I don’t know if the Colt wax loads were made for any specific competition but it was my impression that some folks would time their draw with the report of firing and also get an idea of accuracy on a target. Wax was obviously a better choice of projectile material than lead for this purpose. It would make sense that some organized quick draw competitions prohibited the use of anything but blanks. I was still in pajamas watching Hopalong Cassidy when all this craze was going on…

On the other subject, if your blood pressure is a little low today, I would be glad to post a picture or two of boxes labeled “Grenade Blank”. (insert smiley thing here).


Dave–If you shoot yourself in the leg during quick-draw, wax is a lot better than lead. Plus, the wax bullet loads have no powder. They are primer powered only. Also, the flash hole is larger than for standard loads. I used the wax bullets for target practice in my basement. The accuracy was not bad at 25 feet or less.

I would be glad to see the picture of the Grenade Loads. I collect all .45 Colt boxes, real or scanned. Do you have any? I like one round in the box to document what came in it. If scanned, I prefer all six sides.

Ray–I think the primary purpose of the wax loads was indoor target practice, not quick-draw contests.

Ray, PLEASE bring ANY photos of .45 Colt (or even .45 LONG Colt) or .45 Schofield you see on the web or at auction sites to my attention. I usually won’t pay the price these places want for the boxes, but I do download the image for my scanned .45 Colt file.


You may be right on with the intended use of the wax loads. I’m just going by things I’ve seen in the past and as a matter of fact, Mr. Fraser mentions the quick draw use in his AA listing. I’ve got an old article on Thell Reed somewhere that might have been what I’m remembering and I’ll see if I can dig that up. No hard facts to reference, just an aging memory.

My limited box collection does not include any .45 Colt but I will keep you in mind as I see them. I do have a green box of Rem. 5 in 1 but would guess it’s a common one.

I’ve only seen photos of the “Grenade Blank” boxes I was busting on Ray about. One is in “HWS I” and the other (not U.S.) is one shown in a recent Journal issue if I remember right. I assume you have these but would be glad to post them if you like. (not home now but can tomorrow)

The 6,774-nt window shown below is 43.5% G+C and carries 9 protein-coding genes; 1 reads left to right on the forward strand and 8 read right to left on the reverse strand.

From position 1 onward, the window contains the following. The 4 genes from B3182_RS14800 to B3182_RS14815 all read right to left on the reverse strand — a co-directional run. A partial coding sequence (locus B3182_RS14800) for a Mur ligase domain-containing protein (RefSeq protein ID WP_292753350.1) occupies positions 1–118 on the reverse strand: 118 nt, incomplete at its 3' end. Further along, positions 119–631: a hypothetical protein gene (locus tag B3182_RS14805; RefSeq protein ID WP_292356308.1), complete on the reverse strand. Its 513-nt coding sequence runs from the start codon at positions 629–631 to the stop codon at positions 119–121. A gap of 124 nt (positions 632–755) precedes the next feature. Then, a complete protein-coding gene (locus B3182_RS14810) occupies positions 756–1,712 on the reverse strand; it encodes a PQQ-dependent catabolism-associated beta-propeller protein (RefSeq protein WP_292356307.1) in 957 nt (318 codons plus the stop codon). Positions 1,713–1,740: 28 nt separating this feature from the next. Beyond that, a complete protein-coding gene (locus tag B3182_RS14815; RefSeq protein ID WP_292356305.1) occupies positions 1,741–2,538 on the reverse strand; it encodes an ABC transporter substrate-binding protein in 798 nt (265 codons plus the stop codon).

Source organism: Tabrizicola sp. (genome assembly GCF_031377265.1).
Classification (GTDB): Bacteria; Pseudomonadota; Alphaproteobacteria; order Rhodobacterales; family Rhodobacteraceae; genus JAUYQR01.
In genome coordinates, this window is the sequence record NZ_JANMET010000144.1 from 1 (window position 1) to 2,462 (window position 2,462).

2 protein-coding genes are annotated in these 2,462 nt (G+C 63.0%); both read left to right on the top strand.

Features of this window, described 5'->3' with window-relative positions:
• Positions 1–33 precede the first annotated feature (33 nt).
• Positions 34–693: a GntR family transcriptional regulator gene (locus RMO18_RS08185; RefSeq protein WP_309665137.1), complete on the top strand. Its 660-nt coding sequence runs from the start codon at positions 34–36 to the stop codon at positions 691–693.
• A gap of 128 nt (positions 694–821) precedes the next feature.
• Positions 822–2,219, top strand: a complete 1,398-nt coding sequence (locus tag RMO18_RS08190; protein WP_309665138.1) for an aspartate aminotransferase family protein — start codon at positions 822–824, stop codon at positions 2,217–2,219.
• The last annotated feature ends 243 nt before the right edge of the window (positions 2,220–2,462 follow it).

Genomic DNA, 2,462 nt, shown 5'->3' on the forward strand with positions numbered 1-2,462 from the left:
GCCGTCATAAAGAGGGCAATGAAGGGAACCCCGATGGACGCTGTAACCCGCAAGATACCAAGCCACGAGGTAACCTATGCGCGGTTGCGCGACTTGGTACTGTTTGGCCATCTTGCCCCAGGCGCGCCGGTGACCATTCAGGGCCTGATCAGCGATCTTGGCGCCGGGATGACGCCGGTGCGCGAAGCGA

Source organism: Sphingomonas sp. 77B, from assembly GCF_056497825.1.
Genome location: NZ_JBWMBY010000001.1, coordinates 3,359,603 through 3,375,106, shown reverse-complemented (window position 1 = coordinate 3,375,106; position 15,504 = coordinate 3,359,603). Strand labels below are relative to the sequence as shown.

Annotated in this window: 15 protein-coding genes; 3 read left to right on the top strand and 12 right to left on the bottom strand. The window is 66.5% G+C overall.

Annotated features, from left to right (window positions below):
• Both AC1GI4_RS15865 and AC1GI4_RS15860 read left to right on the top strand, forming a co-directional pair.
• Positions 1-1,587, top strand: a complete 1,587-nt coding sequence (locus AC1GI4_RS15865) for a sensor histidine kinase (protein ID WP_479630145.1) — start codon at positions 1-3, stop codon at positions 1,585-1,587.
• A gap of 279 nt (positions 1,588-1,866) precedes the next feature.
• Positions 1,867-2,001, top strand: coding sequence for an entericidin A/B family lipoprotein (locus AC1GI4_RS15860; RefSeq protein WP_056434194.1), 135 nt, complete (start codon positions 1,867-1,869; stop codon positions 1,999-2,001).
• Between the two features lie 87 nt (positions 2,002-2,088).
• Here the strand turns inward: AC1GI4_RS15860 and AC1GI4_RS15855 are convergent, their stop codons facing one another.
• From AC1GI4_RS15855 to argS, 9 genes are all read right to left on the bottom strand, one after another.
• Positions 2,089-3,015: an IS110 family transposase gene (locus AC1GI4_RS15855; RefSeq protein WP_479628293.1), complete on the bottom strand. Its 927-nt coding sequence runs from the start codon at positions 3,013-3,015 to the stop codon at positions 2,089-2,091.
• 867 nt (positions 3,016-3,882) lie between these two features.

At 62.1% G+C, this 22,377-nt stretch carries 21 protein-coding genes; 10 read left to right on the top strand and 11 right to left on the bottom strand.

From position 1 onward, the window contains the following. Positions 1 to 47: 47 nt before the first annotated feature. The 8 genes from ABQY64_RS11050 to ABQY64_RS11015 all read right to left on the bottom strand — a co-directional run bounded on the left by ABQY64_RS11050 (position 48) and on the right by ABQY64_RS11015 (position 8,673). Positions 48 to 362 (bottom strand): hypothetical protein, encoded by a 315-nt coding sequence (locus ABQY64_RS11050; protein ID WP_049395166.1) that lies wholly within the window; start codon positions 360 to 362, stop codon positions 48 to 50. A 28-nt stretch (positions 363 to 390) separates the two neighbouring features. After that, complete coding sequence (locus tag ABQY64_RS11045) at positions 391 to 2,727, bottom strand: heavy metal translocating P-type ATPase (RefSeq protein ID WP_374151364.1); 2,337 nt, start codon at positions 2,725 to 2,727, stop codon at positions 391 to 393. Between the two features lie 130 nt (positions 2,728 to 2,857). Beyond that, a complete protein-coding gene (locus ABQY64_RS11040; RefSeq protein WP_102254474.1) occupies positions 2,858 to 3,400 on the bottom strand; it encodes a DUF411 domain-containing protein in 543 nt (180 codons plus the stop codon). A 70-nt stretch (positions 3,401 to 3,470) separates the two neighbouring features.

OK, had to check my memory and man, you gotta love the internet.
Found the article online by Elmer Keith from way back.
gunsandammomag.com/cs/Satell … agenum%3D3
Elmer mentions that Thell Reed used blanks or wax bullets only when he had to in competitions that required it. Otherwise he used live ammunition! Take Elmer’s tales for what they’re worth but it’s some great reading.


Dave–I consider 5-in-1’s to be included in my .45 Colt collection.I do not have any 5-in-1 boxes in either my actual collection or scans except for 3 different 5-in-1 loads from Stembridge Gun Rental for movie use. I would really appreciate scans of all 6 sides of the one you have. Of course, I would rather have the original box if you want to part with it.

As for singles, I have almost 300 different .45 Colt and about 75 5-in-1’s. I also have about 25 .45 Schofield.

Ron, I’d be happy to post scans of my 5 in 1 box. I’ll see if I can’t figure out how to run the scanner at work tomorrow.

Correction on the “Grenade Blank” boxes: The photo I recalled (and only remembered because of Ray’s post on the subject awhile back!) is actually labeled “BLANK CARTRIDGES FOR RIFLE GRENADES” in .303 British. It can be seen on pg.13 of issue #451 of the Journal and the others with various labels including “BLANK” in the text in the .30-06 grenade cartridge section of HWS 1. Not as bad, but still a hangin’ offense the way some folks see it…

Now I’m off for some quick draw practice. Elmer has me inspired and I think I’ll use my full up .45 Colt 260gr. Keith Type SWC loads. My steel toed shoes are ANSI rated…


Wasn’t Thell Reed’s nickname “Limpy”. ;) ;)

Dave–Your Steel toed shoes may be ANSI rated, but they ain’t SAAMI rated. Nor are you pants made of Kevlar.